QUEEN LOUISE OF SWEDEN
HM Queen Louise of Sweden, RRC, formerly HSH Princess Louise Alexandra Marie Irene of Battenberg, and later The Lady Louise Mountbatten was born on 13th July 1889 at Schloß Heiligenberg, Seeheim-Jugenheim, within the Grand Duchy of Hesse, within the German Empire, the youngest daughter and second child of Admiral of the Fleet The Rt Hon. Sir Louis Mountbatten, 1st Marquess of Milford Haven, formerly Prince Louis of Battenberg (1854-1921) and Princess Victoria of Hesse & By the Rhine (1863-1950), a granddaughter of Queen Victoria (1819(1837-1901). Louise was a sister to Mountbatten and aunt to Prince Philip, 1st Duke of Edinburgh (1921-2021). From birth Louise was styled 'Princess Louise of Battenberg' with the qualification of Serene Highness. She was born in the middle of the night and her mother commented that she was "rather a miserable little object" and during her childhood she was diagnosed with curvature of the spine (scoliosis).
Queen Louise of Sweden,
(Princess Louise of Battenberg)
In 1914, Louise accompanied her mother to Imperial Russia to visit family members including her aunt - Tsarina Alexandra Feodorovna of Russia, formerly Princess Alexandra 'Alix' of Hesse & By the Rhine (1872-1918), the consort of Tsar Nicholas II of Russia (1868-1918). During the visit, the outbreak of World War I caused great concern for their safety and Louise's father telegraphed to his wife for them to leave Russia immediately and they headed for neutral Sweden en route to England. Whilst Louise and her mother were in Sweden they were guests of Louise’s future husband - Crown Prince Gustaf Adolf, The Crown Prince of Sweden (1882-1973) and his then wife - the former Princess Margaret 'Daisy' of Connaught & Strathearn (1882-1920), herself the daughter of Prince Arthur, 1st Duke of Connaught & Strathearn (1850-1942), third son of Queen Victoria (1819(1837-1901).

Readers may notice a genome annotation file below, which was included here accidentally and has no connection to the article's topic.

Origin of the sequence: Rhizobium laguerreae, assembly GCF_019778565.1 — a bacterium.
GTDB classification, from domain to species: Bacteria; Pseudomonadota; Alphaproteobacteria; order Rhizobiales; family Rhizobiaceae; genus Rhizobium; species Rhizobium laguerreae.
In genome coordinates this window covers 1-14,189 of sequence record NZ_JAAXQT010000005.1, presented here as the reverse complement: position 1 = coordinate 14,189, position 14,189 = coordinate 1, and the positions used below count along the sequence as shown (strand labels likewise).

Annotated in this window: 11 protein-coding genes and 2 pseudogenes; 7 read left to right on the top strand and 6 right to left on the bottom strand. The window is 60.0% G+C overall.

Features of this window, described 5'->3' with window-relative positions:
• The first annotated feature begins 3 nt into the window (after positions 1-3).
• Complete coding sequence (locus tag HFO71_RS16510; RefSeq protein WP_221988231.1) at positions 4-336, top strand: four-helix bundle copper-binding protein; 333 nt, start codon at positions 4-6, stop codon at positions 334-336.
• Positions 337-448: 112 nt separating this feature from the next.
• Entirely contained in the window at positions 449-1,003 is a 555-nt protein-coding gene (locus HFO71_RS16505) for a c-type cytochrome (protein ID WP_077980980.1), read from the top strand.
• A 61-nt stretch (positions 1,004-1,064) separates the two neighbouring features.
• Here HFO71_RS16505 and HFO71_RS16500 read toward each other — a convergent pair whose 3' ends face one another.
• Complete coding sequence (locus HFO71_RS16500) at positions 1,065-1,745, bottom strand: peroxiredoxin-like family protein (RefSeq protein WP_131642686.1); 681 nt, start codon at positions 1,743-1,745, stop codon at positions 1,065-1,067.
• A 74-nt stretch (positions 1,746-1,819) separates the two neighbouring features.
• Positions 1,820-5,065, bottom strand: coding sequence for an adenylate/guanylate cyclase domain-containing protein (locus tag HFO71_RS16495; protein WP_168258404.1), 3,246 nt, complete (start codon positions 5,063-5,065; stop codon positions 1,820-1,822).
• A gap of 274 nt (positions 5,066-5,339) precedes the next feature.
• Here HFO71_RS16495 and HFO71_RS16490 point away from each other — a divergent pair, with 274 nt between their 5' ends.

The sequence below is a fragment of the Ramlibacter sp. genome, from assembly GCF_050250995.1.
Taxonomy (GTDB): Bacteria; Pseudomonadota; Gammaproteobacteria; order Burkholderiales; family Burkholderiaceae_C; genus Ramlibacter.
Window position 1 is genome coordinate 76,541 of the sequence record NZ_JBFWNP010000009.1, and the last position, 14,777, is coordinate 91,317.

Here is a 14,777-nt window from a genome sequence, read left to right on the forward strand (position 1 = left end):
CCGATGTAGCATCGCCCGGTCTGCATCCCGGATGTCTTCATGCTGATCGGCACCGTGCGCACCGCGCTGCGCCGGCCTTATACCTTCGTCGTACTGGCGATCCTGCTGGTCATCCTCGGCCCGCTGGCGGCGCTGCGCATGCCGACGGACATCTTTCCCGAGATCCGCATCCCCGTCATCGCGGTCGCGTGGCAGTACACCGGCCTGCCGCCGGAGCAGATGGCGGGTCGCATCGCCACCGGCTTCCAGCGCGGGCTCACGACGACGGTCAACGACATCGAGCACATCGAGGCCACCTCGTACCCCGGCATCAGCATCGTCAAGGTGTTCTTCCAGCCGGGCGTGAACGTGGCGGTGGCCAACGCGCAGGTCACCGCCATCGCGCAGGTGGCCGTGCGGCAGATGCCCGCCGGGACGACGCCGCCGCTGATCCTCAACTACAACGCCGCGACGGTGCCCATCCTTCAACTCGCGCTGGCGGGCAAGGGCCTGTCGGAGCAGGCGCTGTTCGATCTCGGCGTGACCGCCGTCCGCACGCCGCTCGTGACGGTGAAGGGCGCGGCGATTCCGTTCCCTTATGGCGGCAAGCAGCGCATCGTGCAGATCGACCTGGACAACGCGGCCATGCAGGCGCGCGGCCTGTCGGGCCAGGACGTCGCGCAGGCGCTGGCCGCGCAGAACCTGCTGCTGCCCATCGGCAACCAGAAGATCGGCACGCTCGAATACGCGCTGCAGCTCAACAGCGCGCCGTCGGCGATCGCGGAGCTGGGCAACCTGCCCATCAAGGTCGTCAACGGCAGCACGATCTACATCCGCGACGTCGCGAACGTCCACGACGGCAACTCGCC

The Battenberg children in 1894 -
(left to right) Princess Louise,
Prince George (seated in chair)
and Princess Alice
ABOVE: Princess Louise in 1903
INSET: (standing at the back)
later 2nd Marquess of Milford Haven;
(seated left to right) Princess Louise;
Mountbatten and Princess Alice,
Princess Andrew of Greece & Denmark
RIGHT: The 1907 portrait of
Princess Louise by Philip de Lászlo
Louise had always stated that she wanted to marry for love rather than for political or dynastic reasons. In 1909, 'Uncle Bertie' King Edward VII (1841(1901-1910) had suggested to King Manuel of Portugal (1889-1932) - who subsequently lost his Throne in 1910 and lived in exile in Twickenham, Middlesex, that Louise would be a suitable and politically expedient consort, however she declined his proposal due to the fact she was already secretly engaged to Prince Christopher of Greece & Denmark (1888-1940), the brother of Prince Andrew (1882-1944), husband of her sister - Princess Alice (1885-1969). Since both Louise and her fiancé were financially unable to support their marriage or future together, they unfortunately had to break off their engagement.
Louise as a nurse during World War I
The insignia of the Royal Red Cross (RRC)
The insignia of
Médaille de la Reconnaissance Française
(The Medal of French Gratitude)
During World War I, Louise became active with the charity - Soldiers And Sailors Families Association raising funds for cigarette and tobacco for the military. She decided that this was not enough, got involved with the British Red Cross and soon trained as a nurse. She subsequently went over to France to work at various military hospitals near the front primarily at Nevers beside the Loire and Palaves near Montpelier. Whilst in Nevers, Louise fell for a young Scottish artist - Alexander 'Shakespeare' Stuart-Hill (1889-1948), who was working in the military hospital. Louise feared that her parents would not approve her liaison with a commoner, so they kept their engagement secret and decided to marry once the War was over. Despite being of the same age, Stuart-Hill looked older, and was described as being "affected" and "eccentric". The match was doomed, and in 1918, Louise's father informed her that her fiancé was gay, and Louise ended their relationship.